Haemophilia A is an inherited, serious disorder in which a person’s blood does not clot properly, leading to uncontrolled and often spontaneous bleeding. Haemophilia A affects around 900,000 people worldwide,7,8 approximately 14% of whom have a moderate form of the disorder.3 However, the severity of haemophilia A is not always reflective of bleeding behaviour, as some people with non-severe haemophilia may experience symptoms similar to those with severe haemophilia and warrant prophylaxis.5 All severities of haemophilia A can significantly reduce the quality of life for people affected, as well as their family and caregivers. People with haemophilia A either lack or do not have enough of a clotting protein called factor VIII. In a healthy person, when a bleed occurs, factor VIII brings together the clotting factors IXa and X, which is a critical step in the formation of a blood clot to help stop bleeding. Depending on the severity of their symptoms, people with haemophilia A can bleed frequently, especially into their joints or muscles.3 These bleeds can present a significant health concern as they often cause pain and can lead to chronic swelling, deformity, reduced mobility and long-term joint damage.9 A serious complication of treatment is the development of inhibitors to factor VIII replacement therapies. Inhibitors are antibodies developed by the body’s immune system that bind to and block the efficacy of replacement factor VIII, making it difficult, if not impossible, to obtain a level of factor VIII sufficient to control bleeding.7
About Roche in haematology
Roche has been developing medicines for people with malignant and non-malignant blood diseases for more than 20 years; our experience and knowledge in this therapeutic area runs deep. Today, we are investing more than ever in our effort to bring innovative treatment options to patients across a wide range of haematologic diseases. Our approved medicines include MabThera®/Rituxan® (rituximab), Gazyva®/Gazyvaro® (obinutuzumab), Polivy® (polatuzumab vedotin), Venclexta®/Venclyxto® (venetoclax) in collaboration with AbbVie, Hemlibra® (emicizumab) and Lunsumio® (mosunetuzumab). Our pipeline of investigational haematology medicines includes T-cell engaging bispecific antibodies glofitamab, targeting both CD20 and CD3, and cevostamab, targeting both FcRH5 and CD3; Tecentriq® (atezolizumab), a monoclonal antibody designed to bind with PD-L1 and crovalimab, an anti-C5 antibody engineered to optimise complement inhibition. Our scientific expertise, combined with the breadth of our portfolio and pipeline, also provides a unique opportunity to develop combination regimens that aim to improve the lives of patients even further.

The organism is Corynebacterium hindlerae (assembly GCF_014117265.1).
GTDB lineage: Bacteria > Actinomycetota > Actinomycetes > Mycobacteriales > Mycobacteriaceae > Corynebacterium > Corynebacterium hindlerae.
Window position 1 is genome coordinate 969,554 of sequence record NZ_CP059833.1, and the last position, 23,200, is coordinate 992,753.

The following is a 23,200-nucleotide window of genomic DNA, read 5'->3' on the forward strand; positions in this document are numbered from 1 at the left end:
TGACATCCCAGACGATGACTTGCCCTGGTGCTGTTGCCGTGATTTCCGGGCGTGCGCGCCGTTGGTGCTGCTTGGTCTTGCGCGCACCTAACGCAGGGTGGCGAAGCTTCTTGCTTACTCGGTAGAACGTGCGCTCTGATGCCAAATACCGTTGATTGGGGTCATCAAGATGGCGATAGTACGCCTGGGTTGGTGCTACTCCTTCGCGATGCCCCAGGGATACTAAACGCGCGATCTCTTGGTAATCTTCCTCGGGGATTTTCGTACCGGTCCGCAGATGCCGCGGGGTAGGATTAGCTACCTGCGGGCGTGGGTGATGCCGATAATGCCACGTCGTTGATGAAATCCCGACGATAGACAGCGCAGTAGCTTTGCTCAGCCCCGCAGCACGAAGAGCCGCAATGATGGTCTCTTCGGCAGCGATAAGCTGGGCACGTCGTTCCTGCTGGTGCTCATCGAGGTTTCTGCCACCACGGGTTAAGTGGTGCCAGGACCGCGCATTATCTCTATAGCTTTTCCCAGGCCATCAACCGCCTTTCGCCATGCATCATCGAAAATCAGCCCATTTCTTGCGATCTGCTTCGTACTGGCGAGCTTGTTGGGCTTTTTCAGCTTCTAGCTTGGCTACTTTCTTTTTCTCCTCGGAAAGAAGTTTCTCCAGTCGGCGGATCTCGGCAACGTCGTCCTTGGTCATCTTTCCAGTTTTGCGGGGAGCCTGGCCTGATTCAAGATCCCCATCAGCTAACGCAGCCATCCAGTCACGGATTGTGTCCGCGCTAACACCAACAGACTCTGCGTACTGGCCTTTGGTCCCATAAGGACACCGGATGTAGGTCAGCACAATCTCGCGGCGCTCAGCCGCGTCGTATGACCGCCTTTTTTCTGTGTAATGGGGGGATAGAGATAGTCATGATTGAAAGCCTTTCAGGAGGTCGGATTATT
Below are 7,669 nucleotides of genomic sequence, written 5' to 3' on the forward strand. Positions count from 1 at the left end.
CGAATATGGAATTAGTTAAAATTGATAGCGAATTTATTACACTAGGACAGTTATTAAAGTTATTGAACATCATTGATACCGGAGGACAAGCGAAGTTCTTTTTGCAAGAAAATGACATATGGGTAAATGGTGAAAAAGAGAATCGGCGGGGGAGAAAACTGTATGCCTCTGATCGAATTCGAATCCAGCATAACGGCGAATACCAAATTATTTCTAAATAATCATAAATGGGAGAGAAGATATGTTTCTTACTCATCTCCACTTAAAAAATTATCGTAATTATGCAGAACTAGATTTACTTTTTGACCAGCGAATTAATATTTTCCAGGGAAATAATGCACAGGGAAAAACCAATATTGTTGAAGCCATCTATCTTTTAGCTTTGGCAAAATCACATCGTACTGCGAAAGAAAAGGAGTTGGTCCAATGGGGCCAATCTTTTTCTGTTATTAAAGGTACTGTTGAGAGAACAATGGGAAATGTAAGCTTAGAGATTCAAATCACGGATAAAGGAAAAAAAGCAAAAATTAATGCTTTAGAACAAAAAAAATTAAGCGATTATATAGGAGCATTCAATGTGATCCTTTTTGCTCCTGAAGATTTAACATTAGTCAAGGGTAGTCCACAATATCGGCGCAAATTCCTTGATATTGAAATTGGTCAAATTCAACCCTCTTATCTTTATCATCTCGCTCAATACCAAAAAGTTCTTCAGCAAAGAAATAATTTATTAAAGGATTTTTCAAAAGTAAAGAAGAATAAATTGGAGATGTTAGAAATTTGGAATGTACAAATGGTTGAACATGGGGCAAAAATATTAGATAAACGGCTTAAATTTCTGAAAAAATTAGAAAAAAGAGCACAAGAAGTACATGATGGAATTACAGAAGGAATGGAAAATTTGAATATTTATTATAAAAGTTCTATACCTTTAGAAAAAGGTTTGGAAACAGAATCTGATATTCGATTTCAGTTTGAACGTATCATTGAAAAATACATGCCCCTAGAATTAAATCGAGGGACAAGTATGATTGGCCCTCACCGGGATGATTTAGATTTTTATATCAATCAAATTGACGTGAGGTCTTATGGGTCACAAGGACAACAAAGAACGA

Founded in 1896 in Basel, Switzerland, as one of the first industrial manufacturers of branded medicines, Roche has grown into the world’s largest biotechnology company and the global leader in in-vitro diagnostics. The company pursues scientific excellence to discover and develop medicines and diagnostics for improving and saving the lives of people around the world. We are a pioneer in personalised healthcare and want to further transform how healthcare is delivered to have an even greater impact. To provide the best care for each person we partner with many stakeholders and combine our strengths in Diagnostics and Pharma with data insights from the clinical practice.
In recognizing our endeavor to pursue a long-term perspective in all we do, Roche has been named one of the most sustainable companies in the pharmaceuticals industry by the Dow Jones Sustainability Indices for the thirteenth consecutive year. This distinction also reflects our efforts to improve access to healthcare together with local partners in every country we work.
Genentech, in the United States, is a wholly owned member of the Roche Group. Roche is the majority shareholder in Chugai Pharmaceutical, Japan.
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 Hermans C, et al. Emicizumab Prophylaxis for the Treatment of People with Moderate or Mild Hemophilia A without Factor VIII Inhibitors: Results from the Primary Analysis of the HAVEN 6 Study. Presented at: International Society on Thrombosis and Haemostasis (ISTH) Congress; 2022 July 11. Abstract OC 30.5.
 Nissen F, et al. An Insight into clinical outcomes in mild, moderate, and severe hemophilia A (HA): A preliminary analysis of the CHESS II study. Presented at: International Society on Thrombosis and Haemostasis (ISTH) Virtual Congress; 2020 July 12-14. Abstract OC 09.3.
 World Federation of Hemophilia. Report on the annual global survey 2020. [Internet; cited 2022 December] Available from: http://www1.wfh.org/publications/files/pdf-2045.pdf.
 Walsh C, et al. Identified unmet needs and proposed solutions in mild-to-moderate haemophilia: A summary of opinions from a roundtable of haemophilia experts. Haemophilia. 2021;27(S1):25-32.
 Collins PW, et al. Clinical phenotype of severe and moderate haemophilia: Who should receive prophylaxis and what is the target trough level? Haemophilia, 2021;27: 192-198.
 Flood E, et al. Illustrating the impact of mild/moderate and severe haemophilia on health-related quality of life: hypothesised conceptual models. European Journal of Haematology 2014; 93: Suppl. 75, 9–18.
 Srivastava A, et al. WFH Guidelines for the Management of Hemophilia, 3rd edition. Haemophilia. 2020: 26 (Suppl 6): 1‐ 158.
 Iorio A, et al. Establishing the Prevalence and Prevalence at Birth of Hemophilia in Males. Ann Intern Med 2019 Oct 15;171(8):540-546.
 Franchini M, et al. Haemophilia A in the third millennium. Blood Rev. 2013; 179-84.